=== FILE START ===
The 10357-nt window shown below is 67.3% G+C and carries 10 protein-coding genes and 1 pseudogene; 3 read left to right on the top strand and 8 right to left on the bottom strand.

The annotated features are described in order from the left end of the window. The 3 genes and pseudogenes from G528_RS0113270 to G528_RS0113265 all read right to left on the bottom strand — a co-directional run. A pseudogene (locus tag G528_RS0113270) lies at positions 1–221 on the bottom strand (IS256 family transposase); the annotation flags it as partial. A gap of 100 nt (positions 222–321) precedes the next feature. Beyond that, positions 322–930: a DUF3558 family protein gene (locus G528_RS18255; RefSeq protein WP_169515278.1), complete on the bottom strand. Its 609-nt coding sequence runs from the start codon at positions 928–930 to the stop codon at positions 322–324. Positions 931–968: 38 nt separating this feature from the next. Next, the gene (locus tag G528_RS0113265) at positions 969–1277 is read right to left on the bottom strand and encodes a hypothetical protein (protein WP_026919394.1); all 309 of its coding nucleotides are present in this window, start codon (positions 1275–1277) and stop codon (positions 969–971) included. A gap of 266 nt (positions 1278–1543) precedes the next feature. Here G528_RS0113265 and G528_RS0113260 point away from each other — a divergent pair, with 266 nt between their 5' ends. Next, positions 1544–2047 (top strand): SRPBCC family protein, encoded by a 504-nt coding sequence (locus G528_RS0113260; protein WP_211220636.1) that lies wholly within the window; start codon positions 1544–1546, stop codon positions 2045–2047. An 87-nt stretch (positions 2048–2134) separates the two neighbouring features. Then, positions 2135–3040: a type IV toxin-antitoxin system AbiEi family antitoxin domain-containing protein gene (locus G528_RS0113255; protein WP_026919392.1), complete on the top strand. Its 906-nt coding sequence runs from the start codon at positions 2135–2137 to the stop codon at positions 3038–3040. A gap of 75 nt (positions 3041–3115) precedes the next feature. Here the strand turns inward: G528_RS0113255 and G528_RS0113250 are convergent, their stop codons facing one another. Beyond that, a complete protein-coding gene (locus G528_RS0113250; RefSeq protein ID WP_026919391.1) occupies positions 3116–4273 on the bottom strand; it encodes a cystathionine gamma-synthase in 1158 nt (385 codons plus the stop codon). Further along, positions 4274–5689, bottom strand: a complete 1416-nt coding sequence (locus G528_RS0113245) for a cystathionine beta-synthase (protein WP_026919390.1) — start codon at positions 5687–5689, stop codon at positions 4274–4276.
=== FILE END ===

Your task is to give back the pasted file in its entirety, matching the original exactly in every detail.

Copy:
The 10357-nt window shown below is 67.3% G+C and carries 10 protein-coding genes and 1 pseudogene; 3 read left to right on the top strand and 8 right to left on the bottom strand.

The annotated features are described in order from the left end of the window. The 3 genes and pseudogenes from G528_RS0113270 to G528_RS0113265 all read right to left on the bottom strand — a co-directional run. A pseudogene (locus tag G528_RS0113270) lies at positions 1–221 on the bottom strand (IS256 family transposase); the annotation flags it as partial. A gap of 100 nt (positions 222–321) precedes the next feature. Beyond that, positions 322–930: a DUF3558 family protein gene (locus G528_RS18255; RefSeq protein WP_169515278.1), complete on the bottom strand. Its 609-nt coding sequence runs from the start codon at positions 928–930 to the stop codon at positions 322–324. Positions 931–968: 38 nt separating this feature from the next. Next, the gene (locus tag G528_RS0113265) at positions 969–1277 is read right to left on the bottom strand and encodes a hypothetical protein (protein WP_026919394.1); all 309 of its coding nucleotides are present in this window, start codon (positions 1275–1277) and stop codon (positions 969–971) included. A gap of 266 nt (positions 1278–1543) precedes the next feature. Here G528_RS0113265 and G528_RS0113260 point away from each other — a divergent pair, with 266 nt between their 5' ends. Next, positions 1544–2047 (top strand): SRPBCC family protein, encoded by a 504-nt coding sequence (locus G528_RS0113260; protein WP_211220636.1) that lies wholly within the window; start codon positions 1544–1546, stop codon positions 2045–2047. An 87-nt stretch (positions 2048–2134) separates the two neighbouring features. Then, positions 2135–3040: a type IV toxin-antitoxin system AbiEi family antitoxin domain-containing protein gene (locus G528_RS0113255; protein WP_026919392.1), complete on the top strand. Its 906-nt coding sequence runs from the start codon at positions 2135–2137 to the stop codon at positions 3038–3040. A gap of 75 nt (positions 3041–3115) precedes the next feature. Here the strand turns inward: G528_RS0113255 and G528_RS0113250 are convergent, their stop codons facing one another. Beyond that, a complete protein-coding gene (locus G528_RS0113250; RefSeq protein ID WP_026919391.1) occupies positions 3116–4273 on the bottom strand; it encodes a cystathionine gamma-synthase in 1158 nt (385 codons plus the stop codon). Further along, positions 4274–5689, bottom strand: a complete 1416-nt coding sequence (locus G528_RS0113245) for a cystathionine beta-synthase (protein WP_026919390.1) — start codon at positions 5687–5689, stop codon at positions 4274–4276.